Who Is Harjas Singh? The Indian-Origin Australian Cricketer Who Outclassed India U19
Harjas Singh scored 55 in the U-19 World Cup final [X.com]
Harjas Singh was one of the key performers for Australia U-19s during the marquee final of the ICC World Cup 2024 against India on Sunday (February 11). The elegant young left-hander played a critical knock of 55 and top-scored for the Aussies in their remarkable win over the unbeaten arch-rivals in Benoni.
Having only collected 49 runs from his six previous innings of the competition, Harjas repaid the faith and backing shown by the Australian team management in the summit clash and helped skipper Hugh Weibgen and his men lift the prestigious crown.
Harjas' Patka and a beard raised more interest about the Indian-origin Australian cricketer amongst the fans watching the U-19 final globally as cricket lovers wondered about the journey of the promising 19-year-old.
Who is Harjas Singh?
Harjas was born on January 31, 2005 in Sydney to his Indian parents, who had moved to Australia from Chandigarh at the turn of the 21st century. Starting off very young, the player's first taste of cricket was at the age of just eight when he joined as a substitute at the local Revesby Workers Cricket Club in New South Wales.
Having idolised Australia's veteran left-hander Usman Khawaja growing up, Harjas trained under the supervision of Neil D'Costa, who also happens to be the coach of leading Australian internationals Mitchell Starc and Marnus Labuschagne and previously, Michael Clarke and Phil Hughes.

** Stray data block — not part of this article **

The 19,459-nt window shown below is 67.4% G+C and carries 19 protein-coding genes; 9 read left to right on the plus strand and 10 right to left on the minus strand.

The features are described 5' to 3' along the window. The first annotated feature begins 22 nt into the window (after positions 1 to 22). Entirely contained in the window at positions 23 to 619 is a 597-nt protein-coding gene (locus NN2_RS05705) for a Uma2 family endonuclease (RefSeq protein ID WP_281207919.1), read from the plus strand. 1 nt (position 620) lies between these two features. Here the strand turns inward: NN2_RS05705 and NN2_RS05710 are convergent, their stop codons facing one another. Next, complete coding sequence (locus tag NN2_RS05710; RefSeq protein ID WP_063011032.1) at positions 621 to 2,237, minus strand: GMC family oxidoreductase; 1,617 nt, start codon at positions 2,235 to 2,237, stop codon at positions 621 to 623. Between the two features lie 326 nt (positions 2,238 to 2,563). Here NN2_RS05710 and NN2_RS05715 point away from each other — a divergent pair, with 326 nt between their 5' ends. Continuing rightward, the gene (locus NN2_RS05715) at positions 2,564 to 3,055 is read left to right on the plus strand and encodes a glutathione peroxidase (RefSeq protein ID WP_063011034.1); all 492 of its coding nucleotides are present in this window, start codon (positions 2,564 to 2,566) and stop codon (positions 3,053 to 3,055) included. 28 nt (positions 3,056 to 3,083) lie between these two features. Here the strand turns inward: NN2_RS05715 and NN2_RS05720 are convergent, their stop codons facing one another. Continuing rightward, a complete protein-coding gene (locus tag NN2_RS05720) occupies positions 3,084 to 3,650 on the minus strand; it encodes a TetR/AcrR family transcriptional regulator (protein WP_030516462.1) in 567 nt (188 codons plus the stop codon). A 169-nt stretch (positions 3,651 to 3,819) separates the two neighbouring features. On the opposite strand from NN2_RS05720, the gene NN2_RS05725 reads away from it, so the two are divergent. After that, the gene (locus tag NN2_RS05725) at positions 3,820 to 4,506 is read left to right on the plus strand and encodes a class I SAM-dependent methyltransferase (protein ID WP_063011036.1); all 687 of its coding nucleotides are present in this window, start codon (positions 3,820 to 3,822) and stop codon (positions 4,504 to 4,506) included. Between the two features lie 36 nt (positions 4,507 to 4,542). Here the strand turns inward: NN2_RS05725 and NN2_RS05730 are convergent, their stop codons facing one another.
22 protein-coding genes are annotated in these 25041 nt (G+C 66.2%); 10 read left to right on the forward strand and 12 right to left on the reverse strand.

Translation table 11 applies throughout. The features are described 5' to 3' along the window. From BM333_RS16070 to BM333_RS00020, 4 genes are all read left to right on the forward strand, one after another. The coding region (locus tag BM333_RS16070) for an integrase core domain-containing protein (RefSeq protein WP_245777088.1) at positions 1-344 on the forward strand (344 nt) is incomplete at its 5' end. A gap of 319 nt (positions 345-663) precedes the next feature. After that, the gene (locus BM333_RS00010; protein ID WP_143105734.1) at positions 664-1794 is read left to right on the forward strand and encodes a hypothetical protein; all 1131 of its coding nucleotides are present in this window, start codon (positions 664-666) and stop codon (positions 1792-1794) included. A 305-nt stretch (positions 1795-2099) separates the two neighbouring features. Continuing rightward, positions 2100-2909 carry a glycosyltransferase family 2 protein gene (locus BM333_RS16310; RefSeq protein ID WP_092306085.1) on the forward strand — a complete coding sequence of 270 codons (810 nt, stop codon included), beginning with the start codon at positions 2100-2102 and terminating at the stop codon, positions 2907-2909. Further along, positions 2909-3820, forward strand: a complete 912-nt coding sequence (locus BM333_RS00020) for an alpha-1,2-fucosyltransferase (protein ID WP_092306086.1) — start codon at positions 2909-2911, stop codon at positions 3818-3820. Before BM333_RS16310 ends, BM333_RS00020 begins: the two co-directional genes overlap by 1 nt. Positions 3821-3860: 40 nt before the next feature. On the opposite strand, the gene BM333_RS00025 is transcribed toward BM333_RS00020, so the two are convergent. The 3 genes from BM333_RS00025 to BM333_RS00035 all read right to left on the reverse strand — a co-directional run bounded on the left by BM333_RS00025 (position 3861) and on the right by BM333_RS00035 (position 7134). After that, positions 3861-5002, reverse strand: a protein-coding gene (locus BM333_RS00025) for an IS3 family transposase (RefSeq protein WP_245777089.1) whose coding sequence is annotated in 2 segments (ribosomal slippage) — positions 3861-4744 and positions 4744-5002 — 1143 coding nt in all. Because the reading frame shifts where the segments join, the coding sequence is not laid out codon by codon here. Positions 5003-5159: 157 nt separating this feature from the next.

"I still have family back in Chandigarh and Amritsar. We have a house in Sector 44-D, but the last time I was there was 2015. Thereafter, cricket took over and I never got the opportunity. My uncle still lives there," Harjas told the Indian Express recently.
In an interview last year with SBS Punjabi, Harjas revealed he has a sporting culture within his family, with his father Inderjit Singh being a state boxing champion and his mother Avinder Kaur a long jumper in Punjab.
"My parents sacrificed all their free time to ensure I got proper training. They work in the transport industry. They spent hours and a lot of their savings to help shape my career," said the teen sensation.
Notably, Harjas was a right-hand batter when he started off playing cricket but an interesting turn of events led him to become a left-hander since he recognised the neighbour's glass windows were on the leg-side. Hence, to avoid a "potential crisis", the youngster switched hands early and developed his game.